“James?” She looks left and right.
I’m now flat on my stomach behind a large log, and I can only hope that she doesn’t notice the shallow grave I uncovered. How would I ever explain that?
I shift my position and leaves rustle underneath me.
“Hello? Is someone there?” She calls out, trying to see through the thick pines and brush. The woman takes out her cell phone again and begins to dial a number.
The phone in my pocket starts ringing
I slowly crawl out from behind the log. There’s no point in hiding now.
“Who are you?!” The woman yells. “Why are you here?”
I am standing before the nameless woman, who looks extremely nervous. She shakily holds a can of pepper spray in her left hand.
“Calm down, ma’am,” I tell her, keeping my eyes on the can of pepper spray. “I’m not going to hurt you. My name is Alistair Hendricks, and I live here.”
“You live where?” the woman asks, still firmly grasping the pepper spray.
I gestured towards the cabin. “I live in that cabin. That’s my home”.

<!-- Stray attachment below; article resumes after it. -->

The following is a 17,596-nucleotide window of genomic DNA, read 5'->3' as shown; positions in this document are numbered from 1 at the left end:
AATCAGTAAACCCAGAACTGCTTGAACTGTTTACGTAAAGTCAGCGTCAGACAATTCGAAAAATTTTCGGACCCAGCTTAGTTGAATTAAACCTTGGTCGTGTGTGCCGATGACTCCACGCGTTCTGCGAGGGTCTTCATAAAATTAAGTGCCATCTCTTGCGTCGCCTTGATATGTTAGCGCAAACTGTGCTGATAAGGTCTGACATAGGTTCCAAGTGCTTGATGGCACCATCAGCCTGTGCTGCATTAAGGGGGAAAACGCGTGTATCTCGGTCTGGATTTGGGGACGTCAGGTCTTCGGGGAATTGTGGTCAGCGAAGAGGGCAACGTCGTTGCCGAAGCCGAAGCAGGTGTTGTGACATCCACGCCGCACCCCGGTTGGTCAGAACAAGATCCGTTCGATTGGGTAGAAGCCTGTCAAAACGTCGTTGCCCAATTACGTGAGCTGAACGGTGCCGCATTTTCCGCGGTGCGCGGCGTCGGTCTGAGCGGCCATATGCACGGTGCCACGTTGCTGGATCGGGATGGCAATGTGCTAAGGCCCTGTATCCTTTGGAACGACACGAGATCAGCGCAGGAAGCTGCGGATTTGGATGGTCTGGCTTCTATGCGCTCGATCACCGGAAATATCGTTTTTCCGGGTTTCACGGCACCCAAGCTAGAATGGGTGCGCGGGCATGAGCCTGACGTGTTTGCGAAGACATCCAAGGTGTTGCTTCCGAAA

The woman gives me a strange look. “What are you talking about? My name is Lydia Dosher, and I live in that cabin, along with my husband, James.” She looks around frantically. “Have you seen him?”
Before I can answer, Lydia turns her head to the right and sees the trash bag I’ve uncovered and the corpse that lies within it.
She turns back to face me. “What is that?” Lydia whispers.
“Ummm….” I stammer, unsure of how to answer her. “I was out here and uncovered it. I’m not sure how it got there…” my voice pitifully trails off.
The woman looks at me with uncertainty, then approaches the grave and kneels down beside it. She keeps staring at the body. Just staring.
Suddenly she scrambles backward and lets out a strangled sob.
“What? What’s wrong?” I ask.
Lydia turns to me, her eyes wide, face as pale as a ghost. “Th-that’s my husband!” She screeches. “Someone murdered him and buried his body here!” She begins to wail uncontrollably.
I’m just standing here, unsure of what to do. When Lydia finally stops wailing, she gets to her feet and wipes her eyes, smearing mascara across her left cheek.
“I-I need to call the police,” she sniffs. “They can help figure out who did this.”
Her back is now turned to me as she punches numbers on her cell phone.
I don’t want to do this. I really don’t want to do this.